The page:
The Bizarre Tamam Shud Case

On 1 December, 1948, authorities were called to Somerton Beach in Adelaide, Australia. They discovered a deceased man strewn across the sand. Inside his pocket was an unused train ticket from Adelaide to Henley Beach. As well, they discovered some personal belongings such as a comb, chewing gum, cigarettes, and matches.

The man had no identification on his person. Witnesses reported seeing a man who fit his description on the beach the previous day. He had extended his arm before limply dropping it by his side. Another witness reported seeing a well-dressed man carrying a man on his shoulders. He was believed to be between 40-45 years old. The case became known as “The Tamam Shud case” due to the bizarre note discovered in his trouser pocket which read “tamám shud” which means “ended” or “finished” in Persian.

The note was written on a torn page of Rubaiyat of Omar Khayyam. Following a public appeal, the copy in which the page was torn was located and there was a phone number and an encrypted message, which has not been deciphered to this day. The identity and the cause of death of this mysterious man remains unknown.

OK, the Henley story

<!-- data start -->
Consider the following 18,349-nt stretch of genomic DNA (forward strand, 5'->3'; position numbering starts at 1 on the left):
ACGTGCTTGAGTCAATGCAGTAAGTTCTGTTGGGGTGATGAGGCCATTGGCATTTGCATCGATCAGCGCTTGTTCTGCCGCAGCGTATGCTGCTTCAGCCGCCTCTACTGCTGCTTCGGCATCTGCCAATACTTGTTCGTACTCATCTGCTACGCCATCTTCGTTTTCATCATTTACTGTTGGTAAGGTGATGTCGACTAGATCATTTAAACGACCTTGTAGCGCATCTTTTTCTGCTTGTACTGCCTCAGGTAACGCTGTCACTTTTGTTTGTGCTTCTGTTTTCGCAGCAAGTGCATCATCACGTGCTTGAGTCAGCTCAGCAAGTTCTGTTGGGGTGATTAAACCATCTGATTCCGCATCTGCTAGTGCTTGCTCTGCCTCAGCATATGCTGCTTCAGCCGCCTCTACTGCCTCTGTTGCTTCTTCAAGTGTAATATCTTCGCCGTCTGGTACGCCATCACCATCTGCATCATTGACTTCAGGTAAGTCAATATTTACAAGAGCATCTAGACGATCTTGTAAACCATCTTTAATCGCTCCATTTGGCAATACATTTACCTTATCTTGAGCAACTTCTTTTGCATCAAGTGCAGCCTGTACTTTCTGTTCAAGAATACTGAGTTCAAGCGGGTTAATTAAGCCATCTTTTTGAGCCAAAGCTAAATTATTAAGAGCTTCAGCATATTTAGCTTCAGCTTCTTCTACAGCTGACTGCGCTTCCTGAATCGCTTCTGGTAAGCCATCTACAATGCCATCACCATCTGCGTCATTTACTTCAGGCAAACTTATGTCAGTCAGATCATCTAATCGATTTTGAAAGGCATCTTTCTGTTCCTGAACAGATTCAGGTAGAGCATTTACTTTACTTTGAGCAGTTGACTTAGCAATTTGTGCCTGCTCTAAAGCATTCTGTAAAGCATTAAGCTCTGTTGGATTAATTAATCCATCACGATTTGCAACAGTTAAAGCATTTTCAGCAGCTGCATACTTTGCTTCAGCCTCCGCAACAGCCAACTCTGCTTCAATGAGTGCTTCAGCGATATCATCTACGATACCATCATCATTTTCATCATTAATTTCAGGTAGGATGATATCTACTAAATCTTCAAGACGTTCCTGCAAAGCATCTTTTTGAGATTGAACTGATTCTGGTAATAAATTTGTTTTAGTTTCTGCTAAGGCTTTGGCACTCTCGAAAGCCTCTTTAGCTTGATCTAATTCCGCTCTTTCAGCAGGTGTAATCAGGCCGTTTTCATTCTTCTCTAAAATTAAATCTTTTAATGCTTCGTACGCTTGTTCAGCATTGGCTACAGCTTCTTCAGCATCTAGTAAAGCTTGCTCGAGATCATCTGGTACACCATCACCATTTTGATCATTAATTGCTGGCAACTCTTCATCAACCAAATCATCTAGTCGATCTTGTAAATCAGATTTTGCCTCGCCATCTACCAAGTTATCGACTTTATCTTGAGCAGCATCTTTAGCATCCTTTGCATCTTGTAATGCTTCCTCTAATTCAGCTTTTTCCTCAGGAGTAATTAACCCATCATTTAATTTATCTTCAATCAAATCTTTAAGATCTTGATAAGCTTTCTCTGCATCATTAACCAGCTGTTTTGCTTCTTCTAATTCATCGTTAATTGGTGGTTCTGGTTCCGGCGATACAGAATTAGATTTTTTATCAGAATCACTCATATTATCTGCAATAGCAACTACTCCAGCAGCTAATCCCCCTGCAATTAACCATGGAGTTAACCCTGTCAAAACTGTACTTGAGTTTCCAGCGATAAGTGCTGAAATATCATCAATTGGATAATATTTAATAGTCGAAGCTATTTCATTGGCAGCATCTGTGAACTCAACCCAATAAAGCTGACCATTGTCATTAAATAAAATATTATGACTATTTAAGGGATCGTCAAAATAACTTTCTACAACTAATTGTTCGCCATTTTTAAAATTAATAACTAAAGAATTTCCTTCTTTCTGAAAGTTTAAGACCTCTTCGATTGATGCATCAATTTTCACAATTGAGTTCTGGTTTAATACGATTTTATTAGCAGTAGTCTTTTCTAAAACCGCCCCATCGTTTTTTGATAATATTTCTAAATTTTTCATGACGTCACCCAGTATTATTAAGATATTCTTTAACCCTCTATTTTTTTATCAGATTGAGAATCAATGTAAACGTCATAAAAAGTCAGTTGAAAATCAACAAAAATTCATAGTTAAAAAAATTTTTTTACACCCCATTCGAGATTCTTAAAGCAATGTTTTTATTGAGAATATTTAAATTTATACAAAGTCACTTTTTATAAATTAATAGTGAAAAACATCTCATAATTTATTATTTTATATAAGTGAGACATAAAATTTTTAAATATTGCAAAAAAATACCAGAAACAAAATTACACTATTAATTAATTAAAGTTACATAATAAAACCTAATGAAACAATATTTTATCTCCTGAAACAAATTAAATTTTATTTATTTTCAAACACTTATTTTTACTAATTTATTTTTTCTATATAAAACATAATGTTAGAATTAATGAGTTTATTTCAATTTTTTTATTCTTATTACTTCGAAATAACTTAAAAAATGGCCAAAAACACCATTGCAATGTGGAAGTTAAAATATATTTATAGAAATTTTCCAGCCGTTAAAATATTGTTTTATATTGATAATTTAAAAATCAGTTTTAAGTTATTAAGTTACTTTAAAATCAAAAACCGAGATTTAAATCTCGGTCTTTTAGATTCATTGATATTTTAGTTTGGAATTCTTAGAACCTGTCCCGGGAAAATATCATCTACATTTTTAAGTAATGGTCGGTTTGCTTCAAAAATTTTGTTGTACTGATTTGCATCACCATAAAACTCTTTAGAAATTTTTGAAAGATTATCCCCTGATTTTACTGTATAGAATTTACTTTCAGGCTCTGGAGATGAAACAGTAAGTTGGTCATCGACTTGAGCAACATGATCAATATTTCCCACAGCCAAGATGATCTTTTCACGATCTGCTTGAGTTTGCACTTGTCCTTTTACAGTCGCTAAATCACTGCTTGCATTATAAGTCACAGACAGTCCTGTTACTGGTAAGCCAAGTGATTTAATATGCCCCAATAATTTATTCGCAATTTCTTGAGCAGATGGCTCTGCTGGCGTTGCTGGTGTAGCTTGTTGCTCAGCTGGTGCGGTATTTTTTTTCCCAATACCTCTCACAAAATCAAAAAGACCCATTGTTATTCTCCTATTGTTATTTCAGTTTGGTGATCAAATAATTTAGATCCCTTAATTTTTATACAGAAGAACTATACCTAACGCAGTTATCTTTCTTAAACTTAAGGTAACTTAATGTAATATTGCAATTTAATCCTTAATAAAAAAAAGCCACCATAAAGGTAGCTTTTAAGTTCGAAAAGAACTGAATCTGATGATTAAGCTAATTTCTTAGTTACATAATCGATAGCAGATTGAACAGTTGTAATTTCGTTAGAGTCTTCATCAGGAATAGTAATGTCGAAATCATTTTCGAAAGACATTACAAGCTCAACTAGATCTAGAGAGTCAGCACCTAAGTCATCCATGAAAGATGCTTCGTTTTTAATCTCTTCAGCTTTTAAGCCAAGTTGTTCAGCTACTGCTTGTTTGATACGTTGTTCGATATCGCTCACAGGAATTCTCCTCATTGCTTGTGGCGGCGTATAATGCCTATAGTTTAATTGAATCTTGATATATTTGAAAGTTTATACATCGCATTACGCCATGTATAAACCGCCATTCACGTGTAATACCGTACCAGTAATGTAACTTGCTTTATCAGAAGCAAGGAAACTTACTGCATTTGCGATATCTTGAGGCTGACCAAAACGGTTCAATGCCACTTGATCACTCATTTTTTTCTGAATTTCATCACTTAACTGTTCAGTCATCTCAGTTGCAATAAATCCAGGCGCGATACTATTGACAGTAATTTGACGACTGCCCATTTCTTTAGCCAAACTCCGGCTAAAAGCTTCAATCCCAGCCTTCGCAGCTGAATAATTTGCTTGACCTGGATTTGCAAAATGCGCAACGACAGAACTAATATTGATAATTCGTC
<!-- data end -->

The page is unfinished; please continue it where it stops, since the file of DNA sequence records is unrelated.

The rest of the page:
Beach Boy Bob (full name: Insane Lunatic Beach Boy Bob ____. That’s what we all called him) comes home from his hospital stay and convalesces. He busies himself writing letters to celebrities, telling them of his heart attack and asking for autographs. Which he receives – by the dozen, all personalized with a brief get well wish.

Surveying his newfound bounty, Bob has a brainstorm – ditch the rag trade and start up an autograph store! And open it in the poshest town around. So, he has the autographs matted and framed, with glass over them. Rents a prime location. And he displays the autographs and offers them for sale at high prices. And sells…none. Because they’re all personalized with sayings like “Dear Bob, sorry about your heart attack, get better. Yours, Lou Holtz, Notre Dame”.

One Friday evening Bob rushes into the record store where we all hung out. You’ve seen High Fidelity? Yep. Like that. It was our headquarters; we drank coffee, listened to the new releases, and criticized people’s purchases while our pal Joe “The King of Retail” ran (tried to run)  the business. Anyway, Bob rushes in like a wild-eyed Harvey Pekar or Drew Friedman cartoon character and addresses us: “Who knows Don Henley?” Collective shrug. “You!” he accuses the King. “You know him, you know everybody in music. You have to call him for me. Right now!” Why Bob? “Because I told a guy I knew Don Henley and could get an autograph for him by Monday. You gotta call him for me”.

I miss those loonies.